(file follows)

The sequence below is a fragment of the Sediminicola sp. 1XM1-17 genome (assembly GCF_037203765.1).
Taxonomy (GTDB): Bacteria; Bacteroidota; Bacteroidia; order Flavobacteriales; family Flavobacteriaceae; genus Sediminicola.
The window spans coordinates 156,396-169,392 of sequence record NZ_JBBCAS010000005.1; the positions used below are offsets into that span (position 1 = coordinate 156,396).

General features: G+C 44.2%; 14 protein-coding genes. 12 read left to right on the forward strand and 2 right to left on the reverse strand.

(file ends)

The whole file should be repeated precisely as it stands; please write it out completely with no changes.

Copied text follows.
The sequence below is a fragment of the Sediminicola sp. 1XM1-17 genome (assembly GCF_037203765.1).
Taxonomy (GTDB): Bacteria; Bacteroidota; Bacteroidia; order Flavobacteriales; family Flavobacteriaceae; genus Sediminicola.
The window spans coordinates 156,396-169,392 of sequence record NZ_JBBCAS010000005.1; the positions used below are offsets into that span (position 1 = coordinate 156,396).

General features: G+C 44.2%; 14 protein-coding genes. 12 read left to right on the forward strand and 2 right to left on the reverse strand.